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James Allen Hall

James Allen Hall is the author of Now You’re the Enemy (University of Arkansas Press, 2008). He teaches at Washington College and lives in Kennedyville, Maryland.

By This Poet

4

Pittsburgh

I burn your Highland Park. I acid your Carnegie
car dealerships. Your Squirrel Hill, sheer terror
in winter. But most of all, I hate your Liberty Avenue,
the last place, one night, I saw my closest friend
saying, Wait here, outside the after-hours club. I wait,
hating your Strip, half your Shadyside, all of Bloomfield,
the bluffs and flats where my friend trades himself.
I wait hours, then trace your Mexican War
Streets looking for his car, so I could declare a truce
in the battle he was fighting against himself. Your Hot
Metal, your Fort Pitt Bridge that leads headfirst
into the Monongahela. In the morning, he's home.
He cannot tell me where it hurts. I help him shower
off the Duquesne residue, the priesting old world
shame. Pittsburgh, you're all grit and gristle turning crystal
track marks, turning a man meth mouth. I feed him,
put him to bed. I'll keep watch tonight in a cable car
ascending Mt. Washington, your smokestacks
blowing clouds over the confluence until all you are,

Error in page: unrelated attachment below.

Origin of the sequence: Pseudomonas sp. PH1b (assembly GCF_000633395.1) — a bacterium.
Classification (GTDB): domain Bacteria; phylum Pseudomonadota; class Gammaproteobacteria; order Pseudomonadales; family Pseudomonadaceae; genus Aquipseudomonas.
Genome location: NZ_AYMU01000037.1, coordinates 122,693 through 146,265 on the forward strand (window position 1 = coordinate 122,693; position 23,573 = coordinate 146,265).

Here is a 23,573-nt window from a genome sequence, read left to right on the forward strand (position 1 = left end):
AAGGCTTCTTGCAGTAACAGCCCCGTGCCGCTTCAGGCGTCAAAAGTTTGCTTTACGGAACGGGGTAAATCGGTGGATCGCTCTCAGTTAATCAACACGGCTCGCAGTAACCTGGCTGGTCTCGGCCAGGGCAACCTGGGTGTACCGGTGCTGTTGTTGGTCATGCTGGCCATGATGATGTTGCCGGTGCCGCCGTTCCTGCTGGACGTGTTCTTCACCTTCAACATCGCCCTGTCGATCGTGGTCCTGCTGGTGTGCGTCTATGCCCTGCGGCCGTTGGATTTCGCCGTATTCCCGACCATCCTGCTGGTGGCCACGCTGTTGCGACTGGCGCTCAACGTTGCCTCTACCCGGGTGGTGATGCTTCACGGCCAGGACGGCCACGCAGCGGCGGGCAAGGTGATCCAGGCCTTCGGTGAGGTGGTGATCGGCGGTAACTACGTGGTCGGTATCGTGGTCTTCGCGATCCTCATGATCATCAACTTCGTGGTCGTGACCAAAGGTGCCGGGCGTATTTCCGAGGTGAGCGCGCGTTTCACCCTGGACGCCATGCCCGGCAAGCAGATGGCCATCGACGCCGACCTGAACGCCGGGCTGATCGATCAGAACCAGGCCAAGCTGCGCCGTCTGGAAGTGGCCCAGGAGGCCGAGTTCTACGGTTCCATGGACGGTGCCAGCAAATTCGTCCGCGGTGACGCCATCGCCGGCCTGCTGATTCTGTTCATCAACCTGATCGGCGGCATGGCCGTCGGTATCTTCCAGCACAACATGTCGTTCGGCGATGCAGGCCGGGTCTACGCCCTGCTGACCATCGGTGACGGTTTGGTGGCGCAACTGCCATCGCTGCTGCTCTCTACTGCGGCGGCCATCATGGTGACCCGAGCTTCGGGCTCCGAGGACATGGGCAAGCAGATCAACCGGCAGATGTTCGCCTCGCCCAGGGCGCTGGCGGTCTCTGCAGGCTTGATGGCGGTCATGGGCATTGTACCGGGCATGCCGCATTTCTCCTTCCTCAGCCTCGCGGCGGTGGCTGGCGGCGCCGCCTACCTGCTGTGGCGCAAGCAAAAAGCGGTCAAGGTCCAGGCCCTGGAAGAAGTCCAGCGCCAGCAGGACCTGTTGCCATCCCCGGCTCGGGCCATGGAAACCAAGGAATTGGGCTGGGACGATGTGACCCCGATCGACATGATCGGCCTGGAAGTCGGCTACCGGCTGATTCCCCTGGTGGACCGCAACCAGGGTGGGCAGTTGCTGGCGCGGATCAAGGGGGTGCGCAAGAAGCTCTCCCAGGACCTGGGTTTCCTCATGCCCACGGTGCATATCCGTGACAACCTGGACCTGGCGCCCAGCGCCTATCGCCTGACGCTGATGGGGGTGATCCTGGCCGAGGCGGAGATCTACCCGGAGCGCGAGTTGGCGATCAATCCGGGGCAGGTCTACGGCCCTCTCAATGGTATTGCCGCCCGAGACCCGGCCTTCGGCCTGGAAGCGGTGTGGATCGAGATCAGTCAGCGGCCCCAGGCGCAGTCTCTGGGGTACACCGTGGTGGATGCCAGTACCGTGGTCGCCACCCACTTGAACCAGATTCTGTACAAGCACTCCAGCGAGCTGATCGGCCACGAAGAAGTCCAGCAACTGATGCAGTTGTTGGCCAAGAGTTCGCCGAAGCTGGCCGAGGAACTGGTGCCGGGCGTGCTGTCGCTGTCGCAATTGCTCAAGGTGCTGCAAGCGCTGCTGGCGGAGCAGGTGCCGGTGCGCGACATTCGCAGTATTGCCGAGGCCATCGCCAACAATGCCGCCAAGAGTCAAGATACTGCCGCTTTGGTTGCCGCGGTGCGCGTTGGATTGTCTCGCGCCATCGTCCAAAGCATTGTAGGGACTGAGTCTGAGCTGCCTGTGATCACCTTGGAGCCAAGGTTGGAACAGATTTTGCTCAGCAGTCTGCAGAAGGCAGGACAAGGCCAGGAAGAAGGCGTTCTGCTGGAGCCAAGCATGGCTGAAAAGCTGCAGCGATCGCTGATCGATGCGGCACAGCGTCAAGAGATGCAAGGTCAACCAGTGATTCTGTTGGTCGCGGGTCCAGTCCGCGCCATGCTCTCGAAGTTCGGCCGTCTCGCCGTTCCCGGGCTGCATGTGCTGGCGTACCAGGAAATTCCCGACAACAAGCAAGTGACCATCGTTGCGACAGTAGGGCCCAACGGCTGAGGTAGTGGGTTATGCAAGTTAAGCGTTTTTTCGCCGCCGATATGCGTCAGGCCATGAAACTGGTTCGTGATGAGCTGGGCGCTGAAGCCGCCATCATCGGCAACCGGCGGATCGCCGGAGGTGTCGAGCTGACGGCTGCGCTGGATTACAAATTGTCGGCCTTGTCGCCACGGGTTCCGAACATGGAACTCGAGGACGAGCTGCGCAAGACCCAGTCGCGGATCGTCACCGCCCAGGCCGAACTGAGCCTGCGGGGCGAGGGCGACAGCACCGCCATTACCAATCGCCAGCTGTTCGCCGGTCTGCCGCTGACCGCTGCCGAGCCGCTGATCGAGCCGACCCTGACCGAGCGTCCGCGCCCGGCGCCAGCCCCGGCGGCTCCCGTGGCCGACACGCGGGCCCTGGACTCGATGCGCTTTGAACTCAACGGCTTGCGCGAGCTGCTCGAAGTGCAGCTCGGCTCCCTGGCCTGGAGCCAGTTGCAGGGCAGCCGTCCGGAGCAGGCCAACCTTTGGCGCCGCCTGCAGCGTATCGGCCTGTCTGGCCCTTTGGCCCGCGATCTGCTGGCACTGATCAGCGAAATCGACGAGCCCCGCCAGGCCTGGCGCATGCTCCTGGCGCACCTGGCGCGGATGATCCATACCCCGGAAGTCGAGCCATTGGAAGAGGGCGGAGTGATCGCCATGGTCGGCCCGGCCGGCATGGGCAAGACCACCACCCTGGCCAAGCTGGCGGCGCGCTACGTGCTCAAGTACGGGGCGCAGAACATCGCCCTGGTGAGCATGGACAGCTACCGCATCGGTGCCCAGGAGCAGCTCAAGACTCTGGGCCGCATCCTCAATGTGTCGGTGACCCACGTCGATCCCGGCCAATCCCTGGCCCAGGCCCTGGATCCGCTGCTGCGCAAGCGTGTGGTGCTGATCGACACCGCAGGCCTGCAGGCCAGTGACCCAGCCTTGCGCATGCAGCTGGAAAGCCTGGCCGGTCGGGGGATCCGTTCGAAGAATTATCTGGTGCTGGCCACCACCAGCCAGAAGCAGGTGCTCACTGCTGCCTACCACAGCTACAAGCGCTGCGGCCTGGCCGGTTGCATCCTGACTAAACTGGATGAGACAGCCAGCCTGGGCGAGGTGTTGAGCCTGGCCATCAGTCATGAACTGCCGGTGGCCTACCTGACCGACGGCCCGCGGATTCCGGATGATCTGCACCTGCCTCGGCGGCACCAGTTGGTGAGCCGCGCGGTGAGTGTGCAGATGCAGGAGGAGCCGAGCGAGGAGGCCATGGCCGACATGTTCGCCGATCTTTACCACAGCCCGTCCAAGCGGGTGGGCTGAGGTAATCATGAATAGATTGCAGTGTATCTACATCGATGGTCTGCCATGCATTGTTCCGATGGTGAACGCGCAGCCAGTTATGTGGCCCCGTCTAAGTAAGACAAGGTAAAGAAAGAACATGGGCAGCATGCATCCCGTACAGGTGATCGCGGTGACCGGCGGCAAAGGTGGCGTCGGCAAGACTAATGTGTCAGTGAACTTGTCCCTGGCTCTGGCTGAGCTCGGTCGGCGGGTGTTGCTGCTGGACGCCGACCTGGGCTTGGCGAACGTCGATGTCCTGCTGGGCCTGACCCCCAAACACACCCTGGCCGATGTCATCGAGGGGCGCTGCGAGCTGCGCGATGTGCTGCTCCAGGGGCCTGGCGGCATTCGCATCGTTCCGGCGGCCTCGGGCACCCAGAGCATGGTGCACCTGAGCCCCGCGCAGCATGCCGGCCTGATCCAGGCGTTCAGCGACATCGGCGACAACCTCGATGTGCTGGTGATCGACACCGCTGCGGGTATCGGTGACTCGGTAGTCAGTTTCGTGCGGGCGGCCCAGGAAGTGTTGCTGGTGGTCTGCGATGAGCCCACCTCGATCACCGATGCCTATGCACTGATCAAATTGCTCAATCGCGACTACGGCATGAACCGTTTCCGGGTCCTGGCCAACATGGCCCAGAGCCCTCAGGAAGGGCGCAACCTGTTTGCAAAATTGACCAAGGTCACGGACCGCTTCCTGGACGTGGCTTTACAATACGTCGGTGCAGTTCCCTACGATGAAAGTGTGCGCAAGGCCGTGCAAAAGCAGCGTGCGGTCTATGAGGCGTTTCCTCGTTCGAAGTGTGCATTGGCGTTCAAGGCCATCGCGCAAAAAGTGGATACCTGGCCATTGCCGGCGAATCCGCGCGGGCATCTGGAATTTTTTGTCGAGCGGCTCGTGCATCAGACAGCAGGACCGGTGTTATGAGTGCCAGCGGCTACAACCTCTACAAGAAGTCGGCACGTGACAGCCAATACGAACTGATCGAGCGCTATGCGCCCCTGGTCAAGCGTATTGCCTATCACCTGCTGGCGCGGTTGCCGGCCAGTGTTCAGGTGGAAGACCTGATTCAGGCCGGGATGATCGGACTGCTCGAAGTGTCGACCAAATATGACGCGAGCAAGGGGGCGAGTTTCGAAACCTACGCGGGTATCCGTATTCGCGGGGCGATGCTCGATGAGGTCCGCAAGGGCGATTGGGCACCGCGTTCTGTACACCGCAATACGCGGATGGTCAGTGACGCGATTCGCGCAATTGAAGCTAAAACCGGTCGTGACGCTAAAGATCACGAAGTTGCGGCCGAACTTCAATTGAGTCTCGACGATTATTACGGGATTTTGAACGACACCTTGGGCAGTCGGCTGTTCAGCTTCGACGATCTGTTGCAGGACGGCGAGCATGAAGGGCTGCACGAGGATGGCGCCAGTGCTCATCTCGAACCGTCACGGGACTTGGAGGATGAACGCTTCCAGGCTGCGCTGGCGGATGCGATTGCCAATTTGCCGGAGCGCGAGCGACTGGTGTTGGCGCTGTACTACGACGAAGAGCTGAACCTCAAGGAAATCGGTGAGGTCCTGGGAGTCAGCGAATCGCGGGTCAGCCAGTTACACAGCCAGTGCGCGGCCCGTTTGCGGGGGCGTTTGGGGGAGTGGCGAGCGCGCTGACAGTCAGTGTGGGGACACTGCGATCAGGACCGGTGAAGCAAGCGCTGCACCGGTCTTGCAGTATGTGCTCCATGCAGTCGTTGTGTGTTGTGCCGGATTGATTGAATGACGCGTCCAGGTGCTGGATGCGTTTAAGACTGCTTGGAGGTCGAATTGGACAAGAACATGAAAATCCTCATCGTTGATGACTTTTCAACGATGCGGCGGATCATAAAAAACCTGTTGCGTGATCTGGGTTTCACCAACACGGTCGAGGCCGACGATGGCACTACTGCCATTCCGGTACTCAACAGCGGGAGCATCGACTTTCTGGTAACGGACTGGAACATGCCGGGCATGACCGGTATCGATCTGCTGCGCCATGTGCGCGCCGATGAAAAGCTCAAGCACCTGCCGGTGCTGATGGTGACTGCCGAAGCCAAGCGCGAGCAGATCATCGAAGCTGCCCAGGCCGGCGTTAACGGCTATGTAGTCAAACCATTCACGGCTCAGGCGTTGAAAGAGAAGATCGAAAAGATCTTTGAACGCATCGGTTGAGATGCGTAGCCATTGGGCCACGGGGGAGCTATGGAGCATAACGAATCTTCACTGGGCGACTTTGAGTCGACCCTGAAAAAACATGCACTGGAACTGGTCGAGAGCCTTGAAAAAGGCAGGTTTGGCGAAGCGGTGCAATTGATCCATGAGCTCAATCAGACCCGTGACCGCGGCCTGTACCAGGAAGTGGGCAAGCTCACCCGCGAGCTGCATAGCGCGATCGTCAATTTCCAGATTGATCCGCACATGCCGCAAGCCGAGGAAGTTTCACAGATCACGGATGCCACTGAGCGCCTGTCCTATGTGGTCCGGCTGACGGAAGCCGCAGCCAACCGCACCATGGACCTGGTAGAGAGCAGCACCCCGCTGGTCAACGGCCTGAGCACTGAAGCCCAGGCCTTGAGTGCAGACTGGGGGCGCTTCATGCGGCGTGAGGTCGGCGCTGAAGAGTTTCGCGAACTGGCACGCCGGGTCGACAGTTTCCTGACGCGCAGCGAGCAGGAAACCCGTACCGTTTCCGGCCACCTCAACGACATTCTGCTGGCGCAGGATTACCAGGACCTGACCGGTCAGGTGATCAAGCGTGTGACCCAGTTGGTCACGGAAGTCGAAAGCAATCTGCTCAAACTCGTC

Pittsburgh, is a sleepless shimmer I will watch
diminish down to the savaged seed of morning,
as impossible to watch as you are to name.

A Home in the Country

Down on Comegys Road, two miles
from the Rifle Club that meets Wednesdays,
summer to fall, firing into a blackness
they call night but I know is a body,
in unpaved Kennedyville, not far
from the Bight, on five acres of green
organic farm, next to the algaed pond
that yields the best fishing in all of Kent County
(my neighbor says it is a lingering death I deal
the trout when he sees me throw the small
bodies back), down where the commonest
cars are tractors and hayfetchers, and men
wave as they pass, briefly bowing a gentleman’s
straw hat, you can find the wood cabin
where I live, infested with stink bugs. 
Every day, my boyfriend asks the murder count,
making light of my hatred. Even reading I sit,
swatter poised on the couch’s arm,
all the windows closed, fans off, the whole house
listening for the thwat of stink alighting
smartly on sun-warmed glass, their soft-backed
geometric carapaces calling to be stopped. 
I did not grow up like this, here
on Maryland’s Eastern Shore, but I am most
at home now I live with something inside to kill. 

Out from the Patches of Briars and Blackberries

After he died, my father made
whole, I could see him next
to my mother as she smoked
on the couch, his face more alive
than at Christmas, the last time
I saw him, struggling to lift his cup. 
I knew beyond my body, now he’d died,
he could show off a row of teeth, wry
and silly, smiling again to score
some irony in the situation. But
the days I was home, he didn’t smile. 
My mother was in pain, he was her
source, he grieved alongside her. 
And though he died the same day
as my father, my student waited a week
to show. At first, his back was all
he’d allow, the twist and sweep of curls
that were his character—another boy
Apollo would have loved. He was shy
about his neck. I said please, I needed
to see where he’d been hurt. The purple
pinched and dug at the base
of his throat. He couldn’t say or breathe
what happened but I saw deep in him
the furious glimmer. Our dead return,
wanting us to know there is no end. 

Even suffering outlives this body.